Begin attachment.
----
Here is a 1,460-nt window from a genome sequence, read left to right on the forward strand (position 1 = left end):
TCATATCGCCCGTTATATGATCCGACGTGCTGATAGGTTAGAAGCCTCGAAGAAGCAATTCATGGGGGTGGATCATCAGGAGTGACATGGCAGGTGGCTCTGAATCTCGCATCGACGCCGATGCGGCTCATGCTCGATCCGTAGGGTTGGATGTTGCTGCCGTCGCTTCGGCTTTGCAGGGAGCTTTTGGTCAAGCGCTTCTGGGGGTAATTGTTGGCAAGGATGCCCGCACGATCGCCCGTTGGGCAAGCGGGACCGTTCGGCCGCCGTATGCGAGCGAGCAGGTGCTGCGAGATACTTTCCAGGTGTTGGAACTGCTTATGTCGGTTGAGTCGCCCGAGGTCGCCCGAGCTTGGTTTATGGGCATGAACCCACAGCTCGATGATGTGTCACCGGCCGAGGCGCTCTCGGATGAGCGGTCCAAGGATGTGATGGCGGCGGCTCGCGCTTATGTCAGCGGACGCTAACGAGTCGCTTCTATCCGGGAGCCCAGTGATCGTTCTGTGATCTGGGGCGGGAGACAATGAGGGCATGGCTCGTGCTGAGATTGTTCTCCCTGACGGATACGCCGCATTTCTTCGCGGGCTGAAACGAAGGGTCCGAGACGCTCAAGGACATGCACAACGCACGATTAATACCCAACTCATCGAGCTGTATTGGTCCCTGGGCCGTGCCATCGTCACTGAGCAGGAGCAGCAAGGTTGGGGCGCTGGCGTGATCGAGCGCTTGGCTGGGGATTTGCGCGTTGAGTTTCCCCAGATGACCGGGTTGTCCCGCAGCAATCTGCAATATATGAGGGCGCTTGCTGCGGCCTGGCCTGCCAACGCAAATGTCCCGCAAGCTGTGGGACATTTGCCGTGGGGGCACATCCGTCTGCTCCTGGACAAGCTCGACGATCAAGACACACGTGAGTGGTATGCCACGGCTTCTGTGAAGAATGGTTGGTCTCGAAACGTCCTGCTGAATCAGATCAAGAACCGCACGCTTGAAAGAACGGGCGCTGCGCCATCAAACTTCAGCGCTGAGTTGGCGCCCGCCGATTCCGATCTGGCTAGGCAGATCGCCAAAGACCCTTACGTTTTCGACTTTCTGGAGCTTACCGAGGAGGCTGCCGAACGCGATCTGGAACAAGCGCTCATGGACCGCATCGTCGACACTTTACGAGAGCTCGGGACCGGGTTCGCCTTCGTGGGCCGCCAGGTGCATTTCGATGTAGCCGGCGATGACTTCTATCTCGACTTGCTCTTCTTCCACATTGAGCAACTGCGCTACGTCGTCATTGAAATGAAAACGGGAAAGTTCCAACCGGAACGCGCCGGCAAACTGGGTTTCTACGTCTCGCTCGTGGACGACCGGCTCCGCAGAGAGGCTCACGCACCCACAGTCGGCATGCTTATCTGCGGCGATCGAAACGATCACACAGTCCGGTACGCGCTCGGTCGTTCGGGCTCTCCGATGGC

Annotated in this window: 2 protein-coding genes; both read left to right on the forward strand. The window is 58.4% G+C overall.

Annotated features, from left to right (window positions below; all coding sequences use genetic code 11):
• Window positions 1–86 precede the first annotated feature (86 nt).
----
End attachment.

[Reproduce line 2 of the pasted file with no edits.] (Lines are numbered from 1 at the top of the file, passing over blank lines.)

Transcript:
TCATATCGCCCGTTATATGATCCGACGTGCTGATAGGTTAGAAGCCTCGAAGAAGCAATTCATGGGGGTGGATCATCAGGAGTGACATGGCAGGTGGCTCTGAATCTCGCATCGACGCCGATGCGGCTCATGCTCGATCCGTAGGGTTGGATGTTGCTGCCGTCGCTTCGGCTTTGCAGGGAGCTTTTGGTCAAGCGCTTCTGGGGGTAATTGTTGGCAAGGATGCCCGCACGATCGCCCGTTGGGCAAGCGGGACCGTTCGGCCGCCGTATGCGAGCGAGCAGGTGCTGCGAGATACTTTCCAGGTGTTGGAACTGCTTATGTCGGTTGAGTCGCCCGAGGTCGCCCGAGCTTGGTTTATGGGCATGAACCCACAGCTCGATGATGTGTCACCGGCCGAGGCGCTCTCGGATGAGCGGTCCAAGGATGTGATGGCGGCGGCTCGCGCTTATGTCAGCGGACGCTAACGAGTCGCTTCTATCCGGGAGCCCAGTGATCGTTCTGTGATCTGGGGCGGGAGACAATGAGGGCATGGCTCGTGCTGAGATTGTTCTCCCTGACGGATACGCCGCATTTCTTCGCGGGCTGAAACGAAGGGTCCGAGACGCTCAAGGACATGCACAACGCACGATTAATACCCAACTCATCGAGCTGTATTGGTCCCTGGGCCGTGCCATCGTCACTGAGCAGGAGCAGCAAGGTTGGGGCGCTGGCGTGATCGAGCGCTTGGCTGGGGATTTGCGCGTTGAGTTTCCCCAGATGACCGGGTTGTCCCGCAGCAATCTGCAATATATGAGGGCGCTTGCTGCGGCCTGGCCTGCCAACGCAAATGTCCCGCAAGCTGTGGGACATTTGCCGTGGGGGCACATCCGTCTGCTCCTGGACAAGCTCGACGATCAAGACACACGTGAGTGGTATGCCACGGCTTCTGTGAAGAATGGTTGGTCTCGAAACGTCCTGCTGAATCAGATCAAGAACCGCACGCTTGAAAGAACGGGCGCTGCGCCATCAAACTTCAGCGCTGAGTTGGCGCCCGCCGATTCCGATCTGGCTAGGCAGATCGCCAAAGACCCTTACGTTTTCGACTTTCTGGAGCTTACCGAGGAGGCTGCCGAACGCGATCTGGAACAAGCGCTCATGGACCGCATCGTCGACACTTTACGAGAGCTCGGGACCGGGTTCGCCTTCGTGGGCCGCCAGGTGCATTTCGATGTAGCCGGCGATGACTTCTATCTCGACTTGCTCTTCTTCCACATTGAGCAACTGCGCTACGTCGTCATTGAAATGAAAACGGGAAAGTTCCAACCGGAACGCGCCGGCAAACTGGGTTTCTACGTCTCGCTCGTGGACGACCGGCTCCGCAGAGAGGCTCACGCACCCACAGTCGGCATGCTTATCTGCGGCGATCGAAACGATCACACAGTCCGGTACGCGCTCGGTCGTTCGGGCTCTCCGATGGC